Roy­al­ton White Sands par­tic­i­pates in Int’l Coastal Clean-up Day

Jamaica Gleaner - - HOSPITALITY JAM -

MEM­BERS OF staff of the Roy­al­ton White Sands in Fal­mouth, Trelawny on Saturday, Septem­ber 17 joined forces with over 150 vol­un­teers in clean­ing the coast­line at the Bur­wood Beach in the par­ish as part of ac­tiv­i­ties to mark In­ter­na­tional Coastal Clean-Up Day 2016.

Led by hu­man re­sources di­rec­tor, An­ge­line An­der­son, the work­ers, out in their num­bers, re­moved hun­dreds of plas­tic bot­tles, foam con­tain­ers, glass bot­tles and other pieces of garbage that were un­col­lected for months.

At the end of the ex­er­cise, over 100 bags of garbage were col­lected by the team, which com­mu­nity re­la­tions man­ager, Deb­bie Bai­ley, de­scribed as Roy­al­ton White Sands play­ing its role in pro­tect­ing the en­vi­ron­ment.

“I am ex­tremely pleased that de­spite hav­ing high oc­cu­pancy at the re­sort, we were still able to pull our­selves away to come here to Bur­wood Beach and lend a hand in clear­ing the beach of tonnes of solid waste,” she stated.

Ac­cord­ing to her, the team was de­ter­mined to con­tinue to lend sup­port to the area, “but we ask the op­er­a­tors and those who utilise the fa­cil­ity to show a lit­tle re­spect for the en­vi­ron­ment and dis­pose of their solid waste in an or­gan­ised man­ner”.

Lauded by their hu­man re­sources di­rec­tor, An­der­son ex­pressed de­light that they achieved a greater un­der­stand­ing of how the im­proper disposal of solid waste can im­pact the en­vi­ron­ment.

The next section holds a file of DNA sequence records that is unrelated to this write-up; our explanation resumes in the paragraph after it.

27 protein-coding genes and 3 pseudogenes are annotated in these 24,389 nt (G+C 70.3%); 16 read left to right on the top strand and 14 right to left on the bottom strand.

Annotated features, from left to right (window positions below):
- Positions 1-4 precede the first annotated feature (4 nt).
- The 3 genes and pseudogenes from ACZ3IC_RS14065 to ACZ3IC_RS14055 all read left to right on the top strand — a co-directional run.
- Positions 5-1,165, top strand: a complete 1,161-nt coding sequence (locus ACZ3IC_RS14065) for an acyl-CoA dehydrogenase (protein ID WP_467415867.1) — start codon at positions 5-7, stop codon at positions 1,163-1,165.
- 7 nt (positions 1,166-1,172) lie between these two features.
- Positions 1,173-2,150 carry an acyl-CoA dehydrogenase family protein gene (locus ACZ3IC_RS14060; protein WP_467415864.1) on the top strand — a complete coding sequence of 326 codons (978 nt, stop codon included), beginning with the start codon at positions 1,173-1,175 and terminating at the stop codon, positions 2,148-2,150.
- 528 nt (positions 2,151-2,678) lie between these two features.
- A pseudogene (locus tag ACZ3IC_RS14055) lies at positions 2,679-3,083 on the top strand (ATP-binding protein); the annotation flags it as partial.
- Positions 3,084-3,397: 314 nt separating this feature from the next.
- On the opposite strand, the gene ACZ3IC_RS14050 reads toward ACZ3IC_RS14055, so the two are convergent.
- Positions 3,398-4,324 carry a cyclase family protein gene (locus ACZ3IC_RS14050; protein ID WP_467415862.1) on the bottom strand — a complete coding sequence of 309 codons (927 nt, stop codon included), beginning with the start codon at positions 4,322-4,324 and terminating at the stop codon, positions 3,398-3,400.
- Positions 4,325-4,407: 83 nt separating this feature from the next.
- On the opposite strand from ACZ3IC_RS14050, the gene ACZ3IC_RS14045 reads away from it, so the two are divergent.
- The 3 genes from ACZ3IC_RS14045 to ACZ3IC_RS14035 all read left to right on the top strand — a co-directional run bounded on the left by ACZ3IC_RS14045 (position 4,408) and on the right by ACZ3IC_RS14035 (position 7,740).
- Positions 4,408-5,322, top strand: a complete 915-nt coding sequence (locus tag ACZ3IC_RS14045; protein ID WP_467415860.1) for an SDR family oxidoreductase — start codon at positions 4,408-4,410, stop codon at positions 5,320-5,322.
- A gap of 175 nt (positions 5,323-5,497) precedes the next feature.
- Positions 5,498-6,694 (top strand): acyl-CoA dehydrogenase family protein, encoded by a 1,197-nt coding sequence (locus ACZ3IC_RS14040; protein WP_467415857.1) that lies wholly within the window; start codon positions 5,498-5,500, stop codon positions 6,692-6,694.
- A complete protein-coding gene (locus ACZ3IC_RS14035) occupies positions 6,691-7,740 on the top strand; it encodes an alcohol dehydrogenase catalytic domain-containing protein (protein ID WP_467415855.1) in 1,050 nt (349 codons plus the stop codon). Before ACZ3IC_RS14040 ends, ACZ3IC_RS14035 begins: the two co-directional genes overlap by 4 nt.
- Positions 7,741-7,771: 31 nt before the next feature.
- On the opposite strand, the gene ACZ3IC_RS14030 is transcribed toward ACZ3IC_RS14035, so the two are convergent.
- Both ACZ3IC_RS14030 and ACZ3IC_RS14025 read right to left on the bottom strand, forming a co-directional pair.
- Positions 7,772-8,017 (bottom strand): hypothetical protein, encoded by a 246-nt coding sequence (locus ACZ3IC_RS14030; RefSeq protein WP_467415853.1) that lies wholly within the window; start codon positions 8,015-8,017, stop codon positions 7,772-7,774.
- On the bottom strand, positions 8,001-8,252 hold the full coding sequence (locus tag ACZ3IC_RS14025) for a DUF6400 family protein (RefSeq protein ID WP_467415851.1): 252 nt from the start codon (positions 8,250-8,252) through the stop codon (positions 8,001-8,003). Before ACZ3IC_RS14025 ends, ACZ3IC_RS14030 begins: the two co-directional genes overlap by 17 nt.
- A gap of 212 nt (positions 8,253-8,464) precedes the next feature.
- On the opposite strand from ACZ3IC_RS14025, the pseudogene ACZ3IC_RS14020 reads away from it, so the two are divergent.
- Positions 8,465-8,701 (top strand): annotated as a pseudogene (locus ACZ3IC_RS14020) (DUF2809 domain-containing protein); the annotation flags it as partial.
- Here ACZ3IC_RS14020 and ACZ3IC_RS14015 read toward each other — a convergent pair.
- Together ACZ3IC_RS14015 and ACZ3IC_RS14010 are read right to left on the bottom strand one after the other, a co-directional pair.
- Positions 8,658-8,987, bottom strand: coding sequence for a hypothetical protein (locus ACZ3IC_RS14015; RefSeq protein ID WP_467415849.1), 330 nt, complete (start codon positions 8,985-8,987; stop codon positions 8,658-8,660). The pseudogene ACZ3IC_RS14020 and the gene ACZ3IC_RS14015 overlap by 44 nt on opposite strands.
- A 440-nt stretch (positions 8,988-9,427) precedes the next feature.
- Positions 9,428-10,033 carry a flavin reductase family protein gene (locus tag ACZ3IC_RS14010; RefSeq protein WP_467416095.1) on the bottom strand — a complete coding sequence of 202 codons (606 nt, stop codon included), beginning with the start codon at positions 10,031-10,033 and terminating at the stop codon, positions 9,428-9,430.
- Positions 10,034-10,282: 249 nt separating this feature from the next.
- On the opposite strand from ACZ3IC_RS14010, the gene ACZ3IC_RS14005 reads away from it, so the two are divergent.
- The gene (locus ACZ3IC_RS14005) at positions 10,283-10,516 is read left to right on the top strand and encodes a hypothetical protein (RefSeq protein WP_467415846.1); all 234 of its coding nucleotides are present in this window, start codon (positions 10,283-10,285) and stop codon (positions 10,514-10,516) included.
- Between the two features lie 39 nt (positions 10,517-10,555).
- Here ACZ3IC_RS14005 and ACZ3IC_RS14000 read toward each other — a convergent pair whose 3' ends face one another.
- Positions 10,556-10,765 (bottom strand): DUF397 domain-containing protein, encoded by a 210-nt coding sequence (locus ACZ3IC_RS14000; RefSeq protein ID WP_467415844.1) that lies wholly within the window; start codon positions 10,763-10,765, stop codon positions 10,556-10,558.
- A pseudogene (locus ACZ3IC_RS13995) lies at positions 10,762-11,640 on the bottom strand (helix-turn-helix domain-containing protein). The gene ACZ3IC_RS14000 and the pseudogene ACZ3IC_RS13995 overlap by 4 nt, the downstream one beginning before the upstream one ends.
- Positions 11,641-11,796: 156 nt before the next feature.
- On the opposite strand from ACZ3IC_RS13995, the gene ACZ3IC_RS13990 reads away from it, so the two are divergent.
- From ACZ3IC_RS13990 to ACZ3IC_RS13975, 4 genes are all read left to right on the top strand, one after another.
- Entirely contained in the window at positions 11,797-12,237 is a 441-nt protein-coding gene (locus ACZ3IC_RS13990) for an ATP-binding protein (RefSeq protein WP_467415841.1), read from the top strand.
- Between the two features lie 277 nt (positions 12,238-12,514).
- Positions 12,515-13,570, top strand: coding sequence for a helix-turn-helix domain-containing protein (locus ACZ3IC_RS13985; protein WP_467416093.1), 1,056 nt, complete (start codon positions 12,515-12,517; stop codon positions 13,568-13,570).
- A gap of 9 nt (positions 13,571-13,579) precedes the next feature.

“We have seen here a scant re­gard for the en­vi­ron­ment in the man­ner in which garbage is dis­posed of. It is clear that garbage is raked from the beach into the man­grove and left there, which re­mains there and poses a threat to ma­rine and hu­man lives,” she ar­gued.

She un­der­scored the im­por­tance of the place­ment of garbage bins and in­struc­tional show­ing per­sons where to dis­pose of garbage was needed.

RE­SPECT­ING THE RULES

“Per­sons who use the fa­cil­ity should be asked to re­spect and ad­here to those di­rec­tives,” she pointed out.

The hu­man re­sources di­rec­tor said Roy­al­ton was com­mit­ted to lend­ing a hand in en­sur­ing that the Bur­wood Beach re­mains clean af­ter the clean-up ex­er­cise.

“This is a very nice beach and is heav­ily used by both lo­cals and tourists, in­clud­ing cruise-ship pas­sen­gers. If we hope to have that con­tin­u­ous flow of pa­trons here at this fa­cil­ity, we must take care of it, and tak­ing care of this beach is the re­spon­si­bil­ity of ev­ery­one – the op­er­a­tors, those who op­er­ate busi­nesses here, as well as those who use it,” she stated.

Ac­tiv­i­ties to mark In­ter­na­tional Coastal Clean-up Day were sprear­headed by the Ja­maica En­vi­ron­men­tal Trust and saw thou­sands of vol­un­teers join­ing forces is­land­wide to lo­cate and re­move solid waste from the is­land’s coast­line as part of a global ini­tia­tive to im­prove the en­vi­ron­ment and ma­rine life.

Re­ports are that dur­ing the 2015 clean-up ex­er­cise some 79,560 pounds of solid waste was col­lected from 122-miles of the na­tion’s coast­line.

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